Waseem Ramli, the notorious Montreal businessman whose diplomatic status as honorary consul for the blood-drenched Baathist regime in Syria was revoked by Foreign Affairs Minister Chrystia Freeland last month, is being officially heralded in Damascus these days as a selfless and patriotic national hero.
But it’s not because he’d managed to secure diplomatic credentials from Global Affairs Canada this summer, despite being feared and loathed by the Syrian refugee community in Montreal—he’s often seen driving around in a fire-engine-red Humvee with a portrait of Syrian tyrant Bashar al-Assad on a side window. It’s because he pulled off an altogether different and equally dramatic Canadian caper, right under everybody’s noses, in the weeks before the Assad regime appointed him to serve as a diplomat in Canada. And no law was broken.
In broad daylight, Ramli walked out of the Montreal Museum of Fine Arts with a priceless 1,820-kilogram late 5th century Byzantine Christian mosaic. Measuring roughly 3.5 meters by 2.8 meters, the mosaic, originally from the vicinity of Hama on the Orontes River, was unveiled at a glamorous ceremony in Damascus on Monday. At the celebration, Ramli was praised to the skies for having secured the Hama mosaic’s acquisition over the repeated objections of Canadian officials.
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But Canadian officials raised no objections at all to surrendering the Early Christian artwork to the Syrian Arab Republic, Maclean’s has learned. The process that led to the ceremonial unveiling of the Hama mosaic in Damascus on Monday was a lot like the cavalcade of official and inadvertent Global Affairs sign-offs that led to Ramli’s authorization to act as the Syrian regime’s honorary consul in Montreal.
Freeland pulled Ramli’s credentials after she learned from a Sept. 23 report in Maclean’s that her own department’s Office of Protocol had authorized and registered Ramli to act on the Assad regime’s behalf. But it’s too late for the Hama mosaic. It’s now at the Syrian National Museum in Damascus.
The massive mosaic came from a shipment of 82 mosaic fragments that the Syrian regime exported illegally in the late 1990s, likely in connivance with the smugglers themselves. The collection was intercepted by the RCMP and Canada Customs officials, and the artifacts were eventually returned to Syria, except for the Hama mosaic. Although it had been cut into two pieces, apparently for ease in transport, the mosaic was so magnificent that McGill University professor John Fossey, the Montreal museum’s curator of Greek art at the time, managed to arrange a loan of the work for display at the museum.
The loan was extended several times, starting in 2004. Assad plunged Syria into a nightmare of mass death and jihadist mayhem in 2011, and after 500,000 dead and more than six million refugees, he’s been winning. On Dec. 29 last year, Ramli walked into the museum, presented a letter from the Syrian government, and demanded that the museum surrender the Hama mosaic to him.
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“When he first came in to us in December, I think he expected that overnight we could just take it down and hand it to him,” Hilliard Goldfarb, senior collections curator and curator of old masters at the Montreal museum, told me. But there were forms to be filled out, and proper authorizations to be obtained. Still, last April, Ramli was on hand at the museum to observe the mosaic being carefully taken down from its display mounting and placed in a special crate.
On May 13, the Hama mosaic was placed on an Air France flight to Paris. From Paris it was shipped to Beirut, and then transferred to the National Museum of Damascus where it was unveiled on Monday at a posh gathering of regime officials and diplomats from the few countries that haven’t severed relations with Assad’s rogue regime. At Monday’s unveiling ceremony, according to coverage by Syria’s state news agency, Mahmoud Hammou, the country’s director general of antiquities and museums, praised Ramli as a Syrian patriot who’d managed to acquire the Hama mosaic and arrange for its return to Damascus “at his own expense,” despite successive objections from Canadian authorities “under the pretext of the war on Syria.”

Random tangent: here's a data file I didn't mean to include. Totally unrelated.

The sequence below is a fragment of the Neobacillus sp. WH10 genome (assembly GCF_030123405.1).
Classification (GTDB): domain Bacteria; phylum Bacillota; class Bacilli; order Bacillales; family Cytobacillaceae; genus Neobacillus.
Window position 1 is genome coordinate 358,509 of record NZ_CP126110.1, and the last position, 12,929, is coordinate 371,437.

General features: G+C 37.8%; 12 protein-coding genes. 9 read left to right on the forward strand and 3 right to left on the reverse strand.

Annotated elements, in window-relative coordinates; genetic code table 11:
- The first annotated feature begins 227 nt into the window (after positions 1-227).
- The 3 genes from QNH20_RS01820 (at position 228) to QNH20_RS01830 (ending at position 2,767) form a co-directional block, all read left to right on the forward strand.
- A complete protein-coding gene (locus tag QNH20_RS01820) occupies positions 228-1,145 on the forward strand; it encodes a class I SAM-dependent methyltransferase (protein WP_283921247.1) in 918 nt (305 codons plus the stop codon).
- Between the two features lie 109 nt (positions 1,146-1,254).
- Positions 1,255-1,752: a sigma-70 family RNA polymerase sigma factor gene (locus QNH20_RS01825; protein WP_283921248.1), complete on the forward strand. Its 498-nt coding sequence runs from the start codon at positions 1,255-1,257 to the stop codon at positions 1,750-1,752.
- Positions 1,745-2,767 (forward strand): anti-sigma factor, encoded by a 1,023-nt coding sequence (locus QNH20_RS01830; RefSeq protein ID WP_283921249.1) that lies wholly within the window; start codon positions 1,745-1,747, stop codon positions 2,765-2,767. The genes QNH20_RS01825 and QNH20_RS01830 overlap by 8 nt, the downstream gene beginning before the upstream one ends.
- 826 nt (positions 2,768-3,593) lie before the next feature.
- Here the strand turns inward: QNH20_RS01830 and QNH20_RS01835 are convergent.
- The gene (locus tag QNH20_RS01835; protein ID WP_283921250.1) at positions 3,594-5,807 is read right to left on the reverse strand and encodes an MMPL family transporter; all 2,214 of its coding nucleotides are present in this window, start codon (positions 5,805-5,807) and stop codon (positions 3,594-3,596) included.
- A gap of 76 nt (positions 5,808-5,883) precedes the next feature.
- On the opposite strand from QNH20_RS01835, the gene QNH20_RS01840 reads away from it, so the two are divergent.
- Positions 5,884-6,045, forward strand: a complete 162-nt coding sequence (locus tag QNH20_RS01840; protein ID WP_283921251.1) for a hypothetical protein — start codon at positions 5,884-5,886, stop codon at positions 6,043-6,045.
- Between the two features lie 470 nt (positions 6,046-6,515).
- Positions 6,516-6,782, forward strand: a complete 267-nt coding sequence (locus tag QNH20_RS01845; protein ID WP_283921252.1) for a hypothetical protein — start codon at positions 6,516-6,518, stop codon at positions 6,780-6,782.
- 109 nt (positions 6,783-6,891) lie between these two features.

That’s not even close to what actually happened. Between Dec. 29 and May 13, Ramli’s efforts to get the Hama mosaic back into the hands of the Assad regime were dutifully stickhandled by a variety of helpful and perfectly friendly Canadian officials. “We were in touch with both the Ministry of Foreign Affairs and Cultural Heritage in this matter, and we were told, yes, this work can be returned,” Goldfarb said. “We had contact by phone and by email with various parties. Canada was well aware of what was going on.”
There was a bit of a rigmarole, but Ramli’s demands were all met within six months.
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“I’m not a politician. I’m an art historian. I don’t for a minute want to be seen as defending the Syrian regime, which I find absolutely horrible, but that’s not the issue we were handling,” Goldfarb said. “We were fully in touch with all the authorities. Really, to my mind, we didn’t have much choice.”
And that’s because Global Affairs Canada didn’t give the museum a choice. Nobody said no. Nobody even said, hold on, maybe we should just say no, this belongs to the Syrian people, not to the criminal regime in Damascus. So Goldfarb and his colleagues had little option but to comply with Ramli’s demands and hand over the Hama mosaic.
“Global Affairs Canada had no role in facilitating its return,” Adam Austen, speaking for Foreign Affairs Minister Chrystia Freeland, told me.
This is, arguably, not untrue. The Cultural Property Export and Import Act requires that property lent to Canadian institutions be returned as the loan contract stipulates, and export permits to return loaned property are automatically approved. Ordinarily, ministerial discretion doesn’t enter into it.